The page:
southernbeau

Making sense of the non-sensical world of American politics

The Beautiful Game

Football is a sport that ought to be played exclusively outdoors with and among the elements, not in a dome conveniently sheltered from them.  Just as the players, coaches and referees have a role to play in each game, Mother Nature, too, should be allowed to play hers.  This week’s Monday Night Football game delivered yet another sterling example of this self-evident truth.  Normally fair-weathered and balmy, Charlotte, North Carolina – the town in which I was born and raised – played host to the bright lights of MNF and the Indianapolis Colts.  These folks had long been on the guest list.  An unexpected visitor, however, also showed up at the party – a monsoon.  What transpired over the next 4 hours in the sopping wet Queen City was nothing if not a thing of beauty.

Admittedly, the beauty of which I speak stands in stark contrast to the spectacular offensive display produced by the New Orleans Saints and New York Giants just one day earlier.  Set comfortably within the temperature-controlled confines of the Superdome, Drew Brees and Eli Manning combined to throw 13 touchdown passes between them, setting a single game record.  It was as if the two were playing a game of H.O.R.S.E., with each shot becoming decidedly more difficult.  It was clear that the winner would be whomever shot last.  It was quite a spectacle to witness; and, I would surmise, it typified what most contemporary fans have come to consider a beautiful game in today’s pass-happy NFL.

Conversely, Cam Newton and Andrew Luck were a combined 2 for 13 passing at one point in the 2nd quarter.  It was a small victory – and huge relief for fans – each time the center to quarterback exchange was executed properly.  Throughout much of the night, the Panthers secondary seemed to be Luck’s favorite target.  Newton was only marginally less generous to his opponent.  He alternated between throwing high and wide of open receivers, and skidding the ball off the soggy turf.  And when Newton did throw a gem of a pass, the Panthers’ receivers seemed to be playing a game of “hot potato.”  Even the sure-handed Greg Olsen dropped a perfectly placed ball, with the closest defender somewhere near Rock Hill.  The uninvited guest – Mother Nature in all her splendor – was seemingly crashing this Monday Night soiree.  Moreover, at this point, I am guessing the broad majority of viewers would have gladly banished Mother Nature from the party in exchange for some semblance of precision play.

Adding to an already bizarre night, the MNF audience was treated to a fairly amazing – and somewhat scary – security breach as two protesters rappelled from the upper deck of Bank of America Stadium to unfurl a sign complaining about, well, Bank of America.  Though shocking, with the way the game was unfolding on the field below, I was stunned to see that the protesters were not lodging a complaint against the shoddy play of the two quarterbacks.  The stats, after all, were downright comical.  As for the daredevils in the monsoon, their lives also would have been made easier had they turned this trick in a dome as the inclement weather seemed to hamper their rappelling efforts.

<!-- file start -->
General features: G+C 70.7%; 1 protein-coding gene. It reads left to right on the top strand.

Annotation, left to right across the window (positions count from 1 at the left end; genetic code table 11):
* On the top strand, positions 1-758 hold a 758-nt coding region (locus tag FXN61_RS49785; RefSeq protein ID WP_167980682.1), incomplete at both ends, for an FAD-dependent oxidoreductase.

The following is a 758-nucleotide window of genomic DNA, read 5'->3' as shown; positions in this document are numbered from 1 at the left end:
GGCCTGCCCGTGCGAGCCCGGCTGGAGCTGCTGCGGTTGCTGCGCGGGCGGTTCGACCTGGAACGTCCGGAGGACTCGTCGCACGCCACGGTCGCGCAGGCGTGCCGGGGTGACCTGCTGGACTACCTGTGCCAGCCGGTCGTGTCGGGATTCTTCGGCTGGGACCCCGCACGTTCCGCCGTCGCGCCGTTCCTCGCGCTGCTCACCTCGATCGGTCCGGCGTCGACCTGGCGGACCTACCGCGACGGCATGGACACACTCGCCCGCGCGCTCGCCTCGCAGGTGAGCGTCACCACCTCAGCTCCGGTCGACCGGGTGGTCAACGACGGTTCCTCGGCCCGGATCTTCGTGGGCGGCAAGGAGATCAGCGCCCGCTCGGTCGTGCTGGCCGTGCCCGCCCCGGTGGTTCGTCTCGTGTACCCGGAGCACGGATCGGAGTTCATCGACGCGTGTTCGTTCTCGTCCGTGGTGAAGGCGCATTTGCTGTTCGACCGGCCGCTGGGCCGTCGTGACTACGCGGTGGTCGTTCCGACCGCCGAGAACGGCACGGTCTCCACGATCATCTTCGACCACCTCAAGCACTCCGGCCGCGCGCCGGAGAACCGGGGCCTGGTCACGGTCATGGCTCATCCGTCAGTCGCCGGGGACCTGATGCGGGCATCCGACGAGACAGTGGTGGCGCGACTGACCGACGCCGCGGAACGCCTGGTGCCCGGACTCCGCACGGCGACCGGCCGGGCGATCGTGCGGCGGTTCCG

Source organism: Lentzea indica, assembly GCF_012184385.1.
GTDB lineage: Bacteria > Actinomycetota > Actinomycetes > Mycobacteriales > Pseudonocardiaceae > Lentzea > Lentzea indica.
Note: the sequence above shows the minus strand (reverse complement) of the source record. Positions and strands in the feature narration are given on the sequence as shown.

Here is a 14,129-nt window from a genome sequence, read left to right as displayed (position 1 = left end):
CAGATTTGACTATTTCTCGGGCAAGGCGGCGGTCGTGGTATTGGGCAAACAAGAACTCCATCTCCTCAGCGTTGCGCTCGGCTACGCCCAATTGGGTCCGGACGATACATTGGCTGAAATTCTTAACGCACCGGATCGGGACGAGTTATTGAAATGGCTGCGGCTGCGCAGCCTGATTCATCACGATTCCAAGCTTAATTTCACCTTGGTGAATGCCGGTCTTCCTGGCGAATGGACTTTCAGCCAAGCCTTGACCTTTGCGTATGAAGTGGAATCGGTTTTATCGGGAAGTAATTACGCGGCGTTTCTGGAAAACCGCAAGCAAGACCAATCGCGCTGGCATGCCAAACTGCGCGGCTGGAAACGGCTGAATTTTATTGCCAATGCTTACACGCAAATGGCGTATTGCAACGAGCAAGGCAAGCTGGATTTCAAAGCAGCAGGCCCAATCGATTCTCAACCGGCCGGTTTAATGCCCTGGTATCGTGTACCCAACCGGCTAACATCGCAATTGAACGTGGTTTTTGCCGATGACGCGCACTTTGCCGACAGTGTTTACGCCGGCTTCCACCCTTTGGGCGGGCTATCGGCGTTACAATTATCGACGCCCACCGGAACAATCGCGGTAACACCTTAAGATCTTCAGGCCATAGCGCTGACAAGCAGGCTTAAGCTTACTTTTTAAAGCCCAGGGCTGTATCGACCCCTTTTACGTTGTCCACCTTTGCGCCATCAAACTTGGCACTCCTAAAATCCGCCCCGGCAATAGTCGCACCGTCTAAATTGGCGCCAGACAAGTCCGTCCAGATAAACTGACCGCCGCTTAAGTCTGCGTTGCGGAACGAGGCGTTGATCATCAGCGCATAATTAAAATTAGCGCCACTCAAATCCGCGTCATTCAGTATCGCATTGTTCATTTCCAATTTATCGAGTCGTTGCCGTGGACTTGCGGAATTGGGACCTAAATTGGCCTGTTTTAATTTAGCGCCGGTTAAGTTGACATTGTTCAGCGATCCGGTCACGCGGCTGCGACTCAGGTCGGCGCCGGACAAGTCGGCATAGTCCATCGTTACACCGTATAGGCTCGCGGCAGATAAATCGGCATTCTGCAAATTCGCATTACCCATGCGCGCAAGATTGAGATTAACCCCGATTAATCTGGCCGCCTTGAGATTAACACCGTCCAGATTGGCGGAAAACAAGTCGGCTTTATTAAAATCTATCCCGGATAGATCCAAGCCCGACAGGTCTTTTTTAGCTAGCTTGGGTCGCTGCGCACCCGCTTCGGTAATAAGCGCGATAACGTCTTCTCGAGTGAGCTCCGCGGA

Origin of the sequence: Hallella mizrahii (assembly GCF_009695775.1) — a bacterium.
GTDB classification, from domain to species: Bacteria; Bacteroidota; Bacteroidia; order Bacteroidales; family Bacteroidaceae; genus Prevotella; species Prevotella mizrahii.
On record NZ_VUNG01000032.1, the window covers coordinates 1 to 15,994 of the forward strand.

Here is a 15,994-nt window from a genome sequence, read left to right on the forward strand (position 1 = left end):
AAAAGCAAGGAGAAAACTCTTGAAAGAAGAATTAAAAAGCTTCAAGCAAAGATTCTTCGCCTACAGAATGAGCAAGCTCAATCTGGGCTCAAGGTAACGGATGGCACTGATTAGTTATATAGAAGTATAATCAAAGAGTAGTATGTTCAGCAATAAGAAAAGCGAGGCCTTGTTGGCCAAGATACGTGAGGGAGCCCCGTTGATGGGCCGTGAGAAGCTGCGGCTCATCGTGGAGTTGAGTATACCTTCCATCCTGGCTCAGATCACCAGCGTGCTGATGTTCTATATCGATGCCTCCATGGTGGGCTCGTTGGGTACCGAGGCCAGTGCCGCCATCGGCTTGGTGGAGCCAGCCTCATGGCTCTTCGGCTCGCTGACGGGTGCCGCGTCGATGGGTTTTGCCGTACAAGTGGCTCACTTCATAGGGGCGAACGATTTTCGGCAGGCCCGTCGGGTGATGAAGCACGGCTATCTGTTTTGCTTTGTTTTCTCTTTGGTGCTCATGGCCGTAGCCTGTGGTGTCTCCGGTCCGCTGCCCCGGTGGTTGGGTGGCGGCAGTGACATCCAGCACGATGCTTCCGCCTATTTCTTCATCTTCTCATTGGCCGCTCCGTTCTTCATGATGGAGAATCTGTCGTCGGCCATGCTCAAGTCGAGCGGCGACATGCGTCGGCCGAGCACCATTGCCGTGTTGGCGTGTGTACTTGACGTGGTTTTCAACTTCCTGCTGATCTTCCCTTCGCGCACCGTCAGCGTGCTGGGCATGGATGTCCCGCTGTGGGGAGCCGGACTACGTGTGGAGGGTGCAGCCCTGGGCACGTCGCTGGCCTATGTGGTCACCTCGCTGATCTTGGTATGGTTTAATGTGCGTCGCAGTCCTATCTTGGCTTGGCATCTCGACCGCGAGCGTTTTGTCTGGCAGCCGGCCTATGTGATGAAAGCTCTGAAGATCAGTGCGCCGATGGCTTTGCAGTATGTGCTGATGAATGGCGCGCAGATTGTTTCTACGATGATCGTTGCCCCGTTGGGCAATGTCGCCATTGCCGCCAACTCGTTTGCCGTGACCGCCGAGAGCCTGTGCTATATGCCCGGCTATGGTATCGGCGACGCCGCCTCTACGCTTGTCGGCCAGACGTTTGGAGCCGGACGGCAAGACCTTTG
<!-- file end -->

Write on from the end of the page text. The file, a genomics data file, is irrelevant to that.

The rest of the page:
While head coach of the Carolina Panthers, John Fox often proclaimed – in his best Donald Trump impersonation – that “stats are for losers.”  Unlike his penchant for the 3rd down and long draw play, Foxy got this one right.  Particularly on a night like Monday, the two quarterbacks needed to forget about their stats, or any pretense of normalcy for that matter.  The game more closely resembled a Monster Truck event than a Taylor Swift concert.  The chunks of turf strewn about the field borne the proof.  Newton and Luck needed to fight, claw, motivate, inspire, coax, push and prod – anything, everything to lead their respective teams to victory.

In the second half, that anything and everything happened.  Cam employed dazzling footwork to elude tacklers and avoid sure sacks, nifty runs – particularly on third down – to move the chains while simultaneously demoralizing the defense, and gravity-defying passes to stretch the Carolina lead to 17 points with just over 10:00 minutes left in the game.  These Colts, it seemed, had been tamed; any buck long since gone.

It was just at this moment that Mother Nature took a timeout; her torrential rains softening to a whimper, as did the Panthers pass rush.  Luck would waste no time taking advantage of his newfound luck.  Having completed just 5 passes for 40 yards up to that point, Luck began to find his footing – and, ironically, his feet as a way to buy precious time and gain critical yards.  Stealing this page from the Super-Cam playbook, Luck seemed to reinvigorate his entire team, as if this stormy night had delivered a lightning bolt of energy to the hobbling Colts.  The result was a barrage of 20 unanswered points that left Carolina – and their drenched fans – staggered and in disbelief.  Hold on to your umbrellas; the party was just getting started.

After falling behind by a field goal in overtime, the collective mood in Bank of America Stadium was as bleak as the weather.  Displaying a resolve and resilience typical of an elite quarterback, Cam picked his team up off the rain-drenched mat and showed them that there was still light at the end of this foggy tunnel.  Undeterred by a gut-wrenching drop by blazer Ted Ginn, Jr. that would have yielded the game winning touchdown, Newton calmly moved his team into field goal range to tie the game.  After the Panthers defense secured another interception from Luck, Graham Gano knocked home a 52-yard field goal to finally – and mercifully for all those fans having to work on Tuesday – put an exclamation point on this Monday night bash.  “It wasn’t pretty,” Newton candidly offered in describing the melodrama that had just culminated in another Carolina victory.  I beg to differ, Super-Cam; it was beautiful.